Her eyes were bright and widely spaced, wedded to the high, rounded apples of her cheeks. She had a tiny nose and a chin that, for all her defiance, was softly shaped. Tallis shivered. This was her, really her, not the witch who’d infected his dreams for two decades. The real Sun, this woman Kavya, was the perfect compromise between truth and fantasy, virgin and whore–a bound innocent holding his blade.
Although she remained still, she vibrated with near-visible energy. Tallis could practically smell the heady cologne of her fear and focus. Her telepathic seductions were vile, but the surprising resilience of her fighting spirit made him smile more deeply.
“I like to think,” he said, “that when I break you, I’ll have broken someone who deserved the worst I can dish out. Seems you’re in the mood to make me a happy man.”
“Happy? I want you dead.” A look a horror crossed her face. She inhaled sharply, which lifted the supple curve of breasts draped in silk.
Tallis chuckled. “You didn’t mean to say that, did you?”
Exaggerating the ache in his shoulder, crouching before her, he shifted his weight onto the balls of his feet. Rather than leap, he leaned and swept his right leg. The toe of his boot caught behind her upper thigh with a hard kick. He yanked. Between the blow and the pull, she fell hard onto her side.
She coughed, struggling for air. He pushed forward with two crouched strides and snatched the stolen blade from her bound hands.
“The Sun can fight. Gratifying, but it won’t change anything.” The gathering ferment outside the tent caught his attention again. “Stay. Unless you want to remain unaware of what’s happening amongst your flock.”
Her mouth was . . . gorgeous. There was no other word. Bee-stung lips twisted into a sneer. “Do it.”
“That’s the only command of yours I’ll obey.”
Intending to piss her off, he took one more taste of the lips he’d never believed could be real. Seeing her in the flesh, tasting and smelling and touching her–those intimacies made her night visits more ephemeral. They were mere shadows compared to the sweet bitterness of the kiss he took without permission.
She bit him. Tallis reared back. He swiped a hand against his mouth and came away with blood.
“That wasn’t very nice, goddess.” But he was still grinning.
Both seaxes firmly grasped, Tallis peered outside again. Dusk approached to take the place of full sunlight. Amiable pods of Indranan had been gathered around their fire pits. Now they hurried around wearing frightened expressions.
Tallis’s own clan, the Pendray, were generally insane and suffered from historic self-esteem issues, but at least they displayed what they felt without pretense. They were boisterous and unapologetic. The Indranan, however, were made of mystery. To see the camp transformed into a frenzied, buzzing collection of scared souls was shocking–so many emotions laid surprisingly bare.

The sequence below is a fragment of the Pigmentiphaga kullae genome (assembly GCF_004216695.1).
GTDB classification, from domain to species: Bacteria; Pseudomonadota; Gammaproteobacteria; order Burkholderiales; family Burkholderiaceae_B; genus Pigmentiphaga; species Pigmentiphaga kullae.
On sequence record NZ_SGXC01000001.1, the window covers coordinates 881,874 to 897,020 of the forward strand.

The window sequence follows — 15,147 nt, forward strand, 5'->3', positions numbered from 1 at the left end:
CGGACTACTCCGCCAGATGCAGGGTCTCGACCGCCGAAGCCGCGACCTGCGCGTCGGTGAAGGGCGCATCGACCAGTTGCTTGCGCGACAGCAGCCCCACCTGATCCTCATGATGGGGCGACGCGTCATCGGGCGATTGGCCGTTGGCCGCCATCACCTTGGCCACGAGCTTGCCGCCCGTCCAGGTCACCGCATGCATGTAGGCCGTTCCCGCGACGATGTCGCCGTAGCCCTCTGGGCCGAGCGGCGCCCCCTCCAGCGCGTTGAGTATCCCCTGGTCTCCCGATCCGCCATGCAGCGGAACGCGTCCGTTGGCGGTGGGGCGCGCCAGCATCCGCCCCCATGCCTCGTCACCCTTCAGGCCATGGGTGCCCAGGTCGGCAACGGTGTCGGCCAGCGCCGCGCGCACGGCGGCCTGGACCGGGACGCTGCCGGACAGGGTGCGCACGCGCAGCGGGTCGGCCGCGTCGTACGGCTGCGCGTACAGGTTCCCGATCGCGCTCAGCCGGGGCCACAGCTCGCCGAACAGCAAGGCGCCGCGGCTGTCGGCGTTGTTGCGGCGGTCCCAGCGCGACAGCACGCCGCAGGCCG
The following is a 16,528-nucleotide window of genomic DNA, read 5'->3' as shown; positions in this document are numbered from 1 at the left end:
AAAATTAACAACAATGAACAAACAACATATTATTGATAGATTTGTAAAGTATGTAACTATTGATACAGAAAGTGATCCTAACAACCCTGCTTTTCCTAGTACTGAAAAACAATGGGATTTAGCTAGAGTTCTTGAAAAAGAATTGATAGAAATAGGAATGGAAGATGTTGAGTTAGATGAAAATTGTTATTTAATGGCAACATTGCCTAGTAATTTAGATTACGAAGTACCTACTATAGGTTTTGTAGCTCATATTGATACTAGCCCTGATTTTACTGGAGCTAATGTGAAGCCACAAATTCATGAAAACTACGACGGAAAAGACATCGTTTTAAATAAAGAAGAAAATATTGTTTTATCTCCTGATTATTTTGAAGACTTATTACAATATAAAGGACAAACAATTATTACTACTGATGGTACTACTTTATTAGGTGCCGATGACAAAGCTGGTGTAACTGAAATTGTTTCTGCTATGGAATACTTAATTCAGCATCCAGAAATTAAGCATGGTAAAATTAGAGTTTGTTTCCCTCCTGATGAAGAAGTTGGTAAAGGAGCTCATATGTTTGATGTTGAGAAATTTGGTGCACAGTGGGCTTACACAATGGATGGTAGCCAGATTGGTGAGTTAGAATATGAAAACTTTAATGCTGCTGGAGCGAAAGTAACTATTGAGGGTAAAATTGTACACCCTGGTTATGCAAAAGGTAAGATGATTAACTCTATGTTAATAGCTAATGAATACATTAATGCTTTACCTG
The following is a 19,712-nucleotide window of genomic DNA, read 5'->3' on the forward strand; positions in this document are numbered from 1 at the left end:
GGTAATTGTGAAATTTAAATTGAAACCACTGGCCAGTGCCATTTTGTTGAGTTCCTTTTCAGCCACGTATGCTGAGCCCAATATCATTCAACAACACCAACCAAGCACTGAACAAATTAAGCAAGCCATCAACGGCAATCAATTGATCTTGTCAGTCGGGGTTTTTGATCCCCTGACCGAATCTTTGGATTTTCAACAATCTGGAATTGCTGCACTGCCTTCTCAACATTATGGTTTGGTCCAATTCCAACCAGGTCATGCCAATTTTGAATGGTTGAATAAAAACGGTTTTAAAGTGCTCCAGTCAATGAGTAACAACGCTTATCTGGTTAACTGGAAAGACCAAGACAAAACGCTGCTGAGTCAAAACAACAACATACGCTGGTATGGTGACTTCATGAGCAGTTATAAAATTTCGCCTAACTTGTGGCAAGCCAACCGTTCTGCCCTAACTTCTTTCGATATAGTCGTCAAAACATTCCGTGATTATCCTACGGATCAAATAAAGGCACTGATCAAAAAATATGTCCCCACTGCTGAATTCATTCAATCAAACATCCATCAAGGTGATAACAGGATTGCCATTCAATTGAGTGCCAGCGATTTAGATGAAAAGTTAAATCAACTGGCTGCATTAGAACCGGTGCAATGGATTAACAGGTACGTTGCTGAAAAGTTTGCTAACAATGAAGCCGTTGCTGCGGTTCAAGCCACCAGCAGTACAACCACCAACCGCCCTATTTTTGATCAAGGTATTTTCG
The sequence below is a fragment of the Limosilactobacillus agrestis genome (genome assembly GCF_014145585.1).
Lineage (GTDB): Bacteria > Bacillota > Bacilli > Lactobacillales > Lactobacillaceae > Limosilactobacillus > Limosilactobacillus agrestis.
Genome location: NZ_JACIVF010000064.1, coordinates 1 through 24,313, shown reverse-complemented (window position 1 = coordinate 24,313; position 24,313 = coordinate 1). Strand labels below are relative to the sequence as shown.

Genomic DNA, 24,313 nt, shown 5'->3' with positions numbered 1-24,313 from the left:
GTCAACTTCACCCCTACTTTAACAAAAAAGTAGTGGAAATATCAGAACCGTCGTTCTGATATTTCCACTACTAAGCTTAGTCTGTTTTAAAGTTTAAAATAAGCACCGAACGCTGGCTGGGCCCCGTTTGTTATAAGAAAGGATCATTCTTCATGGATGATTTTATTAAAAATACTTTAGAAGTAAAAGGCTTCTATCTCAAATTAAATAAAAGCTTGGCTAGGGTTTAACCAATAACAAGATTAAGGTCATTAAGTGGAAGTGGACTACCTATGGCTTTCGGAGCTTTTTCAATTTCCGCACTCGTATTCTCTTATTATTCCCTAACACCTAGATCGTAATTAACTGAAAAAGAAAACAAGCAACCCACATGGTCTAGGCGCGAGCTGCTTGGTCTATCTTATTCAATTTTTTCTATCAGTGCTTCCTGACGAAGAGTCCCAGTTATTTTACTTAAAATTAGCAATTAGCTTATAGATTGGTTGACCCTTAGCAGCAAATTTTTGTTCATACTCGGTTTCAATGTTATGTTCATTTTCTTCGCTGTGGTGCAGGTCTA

“Let me go,” came the persuasive voice at his back. “Whatever grudge you hold against me, you know I can calm them.”
“No. Their panic will remain unaddressed by their savior. Seeing you discredited and ruined has always be my goal, no matter how much I like kissing you.”
The fervor outside the tent died down, but only because hurrying worshipers had frozen solid. Their attention was focused on the altar.
Tallis narrowed his eyes. A man stood where Kavya had delivered her morning benediction. He was tall, with commanding presence. His hair was brown, his features sharp, his clothing black on black. Among those gathered in the valley, his layers of leather and protective plates of silver armor stood out like a burn on a child’s skin.
No matter Tallis’s grudge against the Sun and her cult, this stranger was pure violence.
“You were expecting someone else,” the man intoned, his words hypnotic. They echoed back across the valley in a one-two punch of spellbinding power. “You were expecting a savior. I’m here to say there is no such thing. And there’s no such thing as reconciliation between the Northern and Southern factions of Clan Indranan. There never will be.”
Tallis grabbed Kavya by her hair and dragged her to the tent’s opening. Her face went chalk white. The paleness looked sick and unnatural on a Dragon King, and especially eerie when it leeched the soft charisma of her beauty.
“Who is that?” Tallis was more disturbed that he would have liked, but the unexpected was always a threat.
“That.” She swallowed. “That is Pashkah of the Northern Indranan. My brother.”